OGUNQUIT, Maine — The Board of Selectmen voted to deny a liquor license to the new La Playa de Ogunquit Mexican Restaurant at its Jan. 7 meeting, though they may revisit the issue following a clerical error.

La Playa’s public hearing began with Chairman Barbara Dailey noting that the applicant — Josh Arellano — was present, the application was complete, the fee had been paid and the inspections by the fire chief and code enforcement officer had been completed. She then inquired if there were any comments or questions from the public in regard to the application. Hearing none, she turned to the board with the same question.

Selectman David Barton pointed out that the application showed the proportion of shared ownership had changed from what had been previously stated in public. Barton ended his comments by saying, “I hope that this is not an indication of future behavior of this corporation.”

Dailey asked Arellano if he wanted to respond to Mr. Barton’s comments and he replied “no.”

Some residents spoke out against the new restaurant in recent months because of its ties to the Pennsylvania-based El Rodeo chain, founded by the Arellano family. Opponents of the eatery argued it would violate the town’s ordinance prohibiting so-called formula restaurants, and owners of La Playa were ultimately prohibited from using anything — such as design, menus and even purchasing — that could tie the Ogunquit location to the El Rodeo chain.

Selectman John Daley motioned to approve the liquor license application for La Playa. Dailey seconded the motion, opening the motion to discussion. She reminded the board that the town had already issued a business permit for the restaurant and that the board was limited in its action to deny a liquor license, noting, “it would be nice to hear some of the thinking here before we take a vote.”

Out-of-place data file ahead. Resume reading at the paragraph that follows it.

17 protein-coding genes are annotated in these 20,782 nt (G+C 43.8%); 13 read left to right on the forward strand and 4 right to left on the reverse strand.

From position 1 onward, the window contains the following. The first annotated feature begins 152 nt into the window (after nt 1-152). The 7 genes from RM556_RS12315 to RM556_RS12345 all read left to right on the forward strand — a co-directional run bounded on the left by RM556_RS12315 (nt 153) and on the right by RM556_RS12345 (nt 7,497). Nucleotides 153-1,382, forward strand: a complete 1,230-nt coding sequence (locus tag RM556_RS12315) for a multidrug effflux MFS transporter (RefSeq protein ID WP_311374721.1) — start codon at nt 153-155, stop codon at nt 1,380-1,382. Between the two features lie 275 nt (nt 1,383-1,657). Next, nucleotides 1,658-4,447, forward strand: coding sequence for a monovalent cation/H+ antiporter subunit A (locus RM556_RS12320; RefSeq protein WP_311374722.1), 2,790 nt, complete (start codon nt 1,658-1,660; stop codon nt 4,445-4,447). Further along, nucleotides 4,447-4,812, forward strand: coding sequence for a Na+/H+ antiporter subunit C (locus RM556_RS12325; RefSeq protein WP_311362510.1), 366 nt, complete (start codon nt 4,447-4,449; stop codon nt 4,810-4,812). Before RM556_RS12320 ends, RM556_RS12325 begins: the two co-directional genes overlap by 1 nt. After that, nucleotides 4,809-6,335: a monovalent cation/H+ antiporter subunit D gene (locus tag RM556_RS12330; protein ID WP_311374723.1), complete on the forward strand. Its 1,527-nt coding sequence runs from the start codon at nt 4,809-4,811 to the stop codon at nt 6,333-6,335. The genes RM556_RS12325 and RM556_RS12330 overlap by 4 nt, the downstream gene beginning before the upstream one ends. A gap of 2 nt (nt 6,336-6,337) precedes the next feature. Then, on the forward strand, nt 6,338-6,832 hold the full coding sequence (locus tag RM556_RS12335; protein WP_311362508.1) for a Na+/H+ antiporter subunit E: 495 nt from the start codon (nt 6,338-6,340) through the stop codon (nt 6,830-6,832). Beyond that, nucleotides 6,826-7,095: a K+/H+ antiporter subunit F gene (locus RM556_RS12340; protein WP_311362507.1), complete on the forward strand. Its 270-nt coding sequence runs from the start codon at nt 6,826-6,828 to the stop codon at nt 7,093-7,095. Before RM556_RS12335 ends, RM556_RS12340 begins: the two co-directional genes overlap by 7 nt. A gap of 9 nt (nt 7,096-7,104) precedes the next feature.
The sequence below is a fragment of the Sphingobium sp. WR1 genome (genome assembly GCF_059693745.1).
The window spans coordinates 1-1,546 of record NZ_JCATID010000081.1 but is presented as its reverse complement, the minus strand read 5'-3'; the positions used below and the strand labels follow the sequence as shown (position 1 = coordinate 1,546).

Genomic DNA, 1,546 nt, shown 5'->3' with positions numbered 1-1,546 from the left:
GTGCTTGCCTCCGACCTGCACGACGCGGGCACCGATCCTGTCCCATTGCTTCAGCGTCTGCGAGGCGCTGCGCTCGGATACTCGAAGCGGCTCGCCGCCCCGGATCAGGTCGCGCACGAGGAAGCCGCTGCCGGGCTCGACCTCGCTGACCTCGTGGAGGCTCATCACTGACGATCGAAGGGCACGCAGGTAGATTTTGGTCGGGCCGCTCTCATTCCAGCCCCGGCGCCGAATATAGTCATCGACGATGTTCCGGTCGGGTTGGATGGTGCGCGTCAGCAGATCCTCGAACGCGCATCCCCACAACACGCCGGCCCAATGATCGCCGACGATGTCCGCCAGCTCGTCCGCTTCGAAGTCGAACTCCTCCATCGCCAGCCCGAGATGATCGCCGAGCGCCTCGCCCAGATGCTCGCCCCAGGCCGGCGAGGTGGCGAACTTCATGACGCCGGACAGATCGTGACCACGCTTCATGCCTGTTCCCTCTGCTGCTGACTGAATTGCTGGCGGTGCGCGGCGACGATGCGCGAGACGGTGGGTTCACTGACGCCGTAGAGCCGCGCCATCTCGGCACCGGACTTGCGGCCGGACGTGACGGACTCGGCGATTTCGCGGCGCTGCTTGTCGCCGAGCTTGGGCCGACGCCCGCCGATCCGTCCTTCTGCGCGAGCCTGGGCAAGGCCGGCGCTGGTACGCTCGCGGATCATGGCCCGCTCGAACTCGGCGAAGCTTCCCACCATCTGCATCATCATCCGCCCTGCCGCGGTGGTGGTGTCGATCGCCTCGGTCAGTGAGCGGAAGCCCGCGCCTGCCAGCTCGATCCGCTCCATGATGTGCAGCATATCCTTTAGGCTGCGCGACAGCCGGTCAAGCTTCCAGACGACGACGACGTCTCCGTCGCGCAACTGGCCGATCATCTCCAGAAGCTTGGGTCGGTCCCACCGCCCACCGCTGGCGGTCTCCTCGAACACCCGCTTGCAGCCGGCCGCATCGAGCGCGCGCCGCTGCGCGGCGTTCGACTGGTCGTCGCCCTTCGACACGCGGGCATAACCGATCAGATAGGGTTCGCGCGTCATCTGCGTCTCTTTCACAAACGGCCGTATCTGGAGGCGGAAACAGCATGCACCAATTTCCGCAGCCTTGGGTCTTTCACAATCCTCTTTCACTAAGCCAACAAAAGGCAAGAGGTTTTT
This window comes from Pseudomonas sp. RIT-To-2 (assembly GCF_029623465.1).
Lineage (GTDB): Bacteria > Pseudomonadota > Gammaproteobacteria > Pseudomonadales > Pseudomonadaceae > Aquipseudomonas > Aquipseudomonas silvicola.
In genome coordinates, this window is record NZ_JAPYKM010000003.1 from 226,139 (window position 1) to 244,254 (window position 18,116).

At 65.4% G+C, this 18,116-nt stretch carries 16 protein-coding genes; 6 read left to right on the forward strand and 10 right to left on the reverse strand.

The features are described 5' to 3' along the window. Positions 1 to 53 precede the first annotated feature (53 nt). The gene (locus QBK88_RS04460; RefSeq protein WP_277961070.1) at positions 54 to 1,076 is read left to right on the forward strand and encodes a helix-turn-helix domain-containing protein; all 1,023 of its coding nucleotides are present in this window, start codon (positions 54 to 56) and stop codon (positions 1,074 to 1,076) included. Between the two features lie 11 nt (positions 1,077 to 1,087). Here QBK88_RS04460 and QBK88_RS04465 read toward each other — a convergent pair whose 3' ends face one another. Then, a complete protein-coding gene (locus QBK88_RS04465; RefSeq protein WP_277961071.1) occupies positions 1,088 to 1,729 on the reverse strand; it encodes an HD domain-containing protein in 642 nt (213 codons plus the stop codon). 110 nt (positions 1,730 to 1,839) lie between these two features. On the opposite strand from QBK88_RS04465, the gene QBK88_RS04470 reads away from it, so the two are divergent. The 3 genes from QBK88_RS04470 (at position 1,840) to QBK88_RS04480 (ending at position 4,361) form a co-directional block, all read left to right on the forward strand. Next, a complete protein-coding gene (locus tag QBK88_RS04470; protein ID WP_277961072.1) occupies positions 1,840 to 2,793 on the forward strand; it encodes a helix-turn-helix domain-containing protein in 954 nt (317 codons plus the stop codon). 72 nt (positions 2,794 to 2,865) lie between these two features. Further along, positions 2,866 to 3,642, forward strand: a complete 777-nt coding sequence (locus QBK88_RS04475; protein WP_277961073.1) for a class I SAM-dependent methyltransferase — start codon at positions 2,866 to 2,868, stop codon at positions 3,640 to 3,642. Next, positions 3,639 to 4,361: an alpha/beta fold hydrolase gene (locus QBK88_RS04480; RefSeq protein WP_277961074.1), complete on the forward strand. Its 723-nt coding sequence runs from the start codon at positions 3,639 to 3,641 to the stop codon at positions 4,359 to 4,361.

Daley asked, “Don’t we have to have a just cause to refuse a licence? I would like to know what the just cause is.”

Selectman Chris Jarochym then directed a question to the applicant.

“Have you received a Certificate of Occupancy yet?”

The applicant replied, “I’m not sure what that is.”

Town Manager Tom Fortier pointed out that the Certificate of Occupancy was an issue for the landlord and not for a business renting the premises, noting that the applicant has in place all he needs.

Jarochym went on to explain his question, saying “if a company, and this goes for any business in Ogunquit that’s not open yet, I’m not sure that we even should be approving liquor licenses [for them] and whether they have any other faults or if they have all their approvals in place.”

Dailey pointed out that this particular building was not new and that other similar businesses had rented that same space and “this is the first time anyone here has ever raised the question about a Certificate of Occupancy.”

After hearing no further discussion, she called for a vote. The motion to approve the liquor licence failed by a vote of 2-0-3 with Dailey and Daley voting in favor, and Selectmen David Barton, Bob Winn and Jarochym voting “present” only.

Fortier predicted that the application would go to the state, where it would likely be approved. He said the state will likely inquire why the board didn’t vote to approve the license, adding that a local board cannot deny a state liquor license.

“Why are we so irrelevant?” Barton asked. “I just voted ‘present,’ it doesn’t matter!”

“I think if we had a reason to not vote for it, that might be different,” Dailey said.

After further discussion and noting that town officials had also dated their signatures with the incorrect year — 2013 — Dailey handed the application back to Fortier, saying, “Let’s get this document cleaned up and we’ll revisit it again in two weeks.”